The Winter 2014 Anime Preview Guide
Rating: 2 (of 5)
Review: For as-yet-unexplained reasons, Takeshi has such an uncomfortable home life that he aches to get out and go anywhere else. Naturally he's going to get his wish, although not in the way he expected. When he encounters the collapse Mui, a petite girl who wields a gun which apparently shoots magical bullets, he gets caught up in her affairs as a magician, particularly her struggle against a rival faction. Because of his exposure to magic during one incident of being mistaken for a pervert (apparently you can become a magician if exposed to magic as a youth, but not as an adult), Takeshi becomes a magician, too, and so does girlfriend Kurumi and a male friend (Kazumi?). Together Mui takes them into the Ruined World, a mirror world where magicians exist freely.
The first episode of this light novel-based series definitely doesn't lack for action or creative magic use, but what it does lack is quality artistry. The most striking feature of the series is that neither its character rendering or animation better than very mediocre, and the type of magic used, while interesting, is not flashy enough to visually offset that. Where characters are put in the picture, and how some scenes are written, leaves a lot to be desired; if you are trying to hide from people chasing you, for instance, then you should not obviously be sitting half out of cover or having a lengthy conversation in a less-than-secure location. And let's not get started on the whole “bamboo sword vs. actual sword” business, either! The pointed suggestion that something really bad happened at home involving Takeshi's mother and brother has promise, as does the unusual nature of the rules that magic operates under in this setting, but on both technical and writing fronts this one has a few too many flaws to be considered good at this point.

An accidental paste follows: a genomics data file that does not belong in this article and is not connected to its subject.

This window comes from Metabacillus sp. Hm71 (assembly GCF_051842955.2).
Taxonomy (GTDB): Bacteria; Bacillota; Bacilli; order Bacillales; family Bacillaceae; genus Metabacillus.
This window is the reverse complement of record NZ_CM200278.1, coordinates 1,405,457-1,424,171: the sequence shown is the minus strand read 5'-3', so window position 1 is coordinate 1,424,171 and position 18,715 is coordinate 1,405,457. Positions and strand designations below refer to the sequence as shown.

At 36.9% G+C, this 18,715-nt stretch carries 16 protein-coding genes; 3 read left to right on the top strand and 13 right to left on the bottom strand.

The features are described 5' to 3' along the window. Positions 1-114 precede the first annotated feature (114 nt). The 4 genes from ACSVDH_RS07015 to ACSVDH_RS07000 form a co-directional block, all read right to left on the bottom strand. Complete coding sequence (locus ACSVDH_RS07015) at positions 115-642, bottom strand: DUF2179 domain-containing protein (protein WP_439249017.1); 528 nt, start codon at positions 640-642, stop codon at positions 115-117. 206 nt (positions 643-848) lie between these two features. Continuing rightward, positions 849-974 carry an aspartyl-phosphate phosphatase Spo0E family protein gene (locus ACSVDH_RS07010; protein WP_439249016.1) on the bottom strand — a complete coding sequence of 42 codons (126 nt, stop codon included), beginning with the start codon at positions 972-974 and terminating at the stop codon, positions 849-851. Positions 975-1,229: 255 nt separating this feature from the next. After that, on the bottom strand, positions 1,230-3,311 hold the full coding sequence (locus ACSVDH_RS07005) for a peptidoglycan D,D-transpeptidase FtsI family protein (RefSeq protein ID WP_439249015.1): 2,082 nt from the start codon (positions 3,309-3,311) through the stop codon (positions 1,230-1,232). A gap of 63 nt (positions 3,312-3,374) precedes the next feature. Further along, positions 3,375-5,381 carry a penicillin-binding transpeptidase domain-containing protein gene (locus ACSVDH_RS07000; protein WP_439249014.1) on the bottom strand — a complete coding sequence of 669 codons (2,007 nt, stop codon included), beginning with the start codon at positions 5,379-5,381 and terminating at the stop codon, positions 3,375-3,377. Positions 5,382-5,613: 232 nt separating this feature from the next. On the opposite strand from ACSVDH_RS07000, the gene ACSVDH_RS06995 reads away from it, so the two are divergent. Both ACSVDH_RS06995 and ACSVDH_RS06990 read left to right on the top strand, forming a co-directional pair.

Magical Warfare is currently streaming on Crunchyroll.
Rating: 2 (out of 5)
So let's see. Angry small girl who responds to help and/or accidental touches with violence? Mysterious cadre of magical weapon wielding baddies? Overbearing girlfriend? Laid back friend? Crumby family life? Recently awakened magical powers? Yep, Magical Warfare has it all, complete with a cute mascot character to do the previews and wordy explanations. Looks like generic urban fantasy to me!
Magical Warfare follows high school student Takeshi, whose mother is clearly disturbed, as he escapes the house for kendo practice one morning. He hates being at home and comments to his clingy (yet unkissed) girlfriend Isoshima that he wishes school would just start up again. Isoshima is more invested in their relationship than he is, so it's a good thing she's not there when a girl falls out of a door near the locker rooms in a haze of magical dust. Takeshi gets her to the nurse's office, hears her muttering about her brother, and before you know it she's pulled a gun and is trying to shoot him. Before you know it, Takeshi is using magical powers he didn't know he had to save the day. Soon enough we learn that the mysterious girl, Mui, has accidentally given him these powers, and in short order Isoshima and Takeshi's friend Ida have also gained magical abilities – Takeshi can see an opponent's next move, Ida gains flames, and Isoshima...can make her boobs bigger. In any event, all of these new talents force Mui to take them with her to the world on the other side of the mirror to learn how to use magic.
There are a fair amount of problems with Magical Warfare, the least of which is how Takeshi is able to fight off a guy with a massive metal sword with his bamboo shinai. Mostly the issues stem from Mui's need to explain everything in detail as soon as it comes up, which messes with the pacing of the episode, and the fact that not only is none of this new, it also isn't rendered in such a way to make the viewer not care that she's seen it before. I will happily watch the same old story play out if the characters are interesting or some of the plot elements are done just a little differently, but Magical Warfare is so by the book that there's really nothing remarkable about it.
I will say that the ending theme is quite something to watch, with more interesting animation than the show itself, which doesn't appear to hold itself to particularly high standards. From the textbook characters to the very basic and familiar plot, Magical Warfare's first episode just isn't standing out. To be fair, it isn't a total loss either...it just is hard to get excited about it, which is plenty damning all on its own.